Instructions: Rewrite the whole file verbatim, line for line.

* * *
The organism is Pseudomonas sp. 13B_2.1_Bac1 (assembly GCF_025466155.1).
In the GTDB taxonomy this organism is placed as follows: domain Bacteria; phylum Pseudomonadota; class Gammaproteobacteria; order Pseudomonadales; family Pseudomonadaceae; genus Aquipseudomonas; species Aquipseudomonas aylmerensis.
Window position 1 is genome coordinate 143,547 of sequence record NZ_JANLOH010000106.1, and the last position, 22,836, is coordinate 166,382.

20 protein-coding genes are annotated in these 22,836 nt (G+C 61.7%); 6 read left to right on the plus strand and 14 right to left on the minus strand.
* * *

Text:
The organism is Pseudomonas sp. 13B_2.1_Bac1 (assembly GCF_025466155.1).
In the GTDB taxonomy this organism is placed as follows: domain Bacteria; phylum Pseudomonadota; class Gammaproteobacteria; order Pseudomonadales; family Pseudomonadaceae; genus Aquipseudomonas; species Aquipseudomonas aylmerensis.
Window position 1 is genome coordinate 143,547 of sequence record NZ_JANLOH010000106.1, and the last position, 22,836, is coordinate 166,382.

20 protein-coding genes are annotated in these 22,836 nt (G+C 61.7%); 6 read left to right on the plus strand and 14 right to left on the minus strand.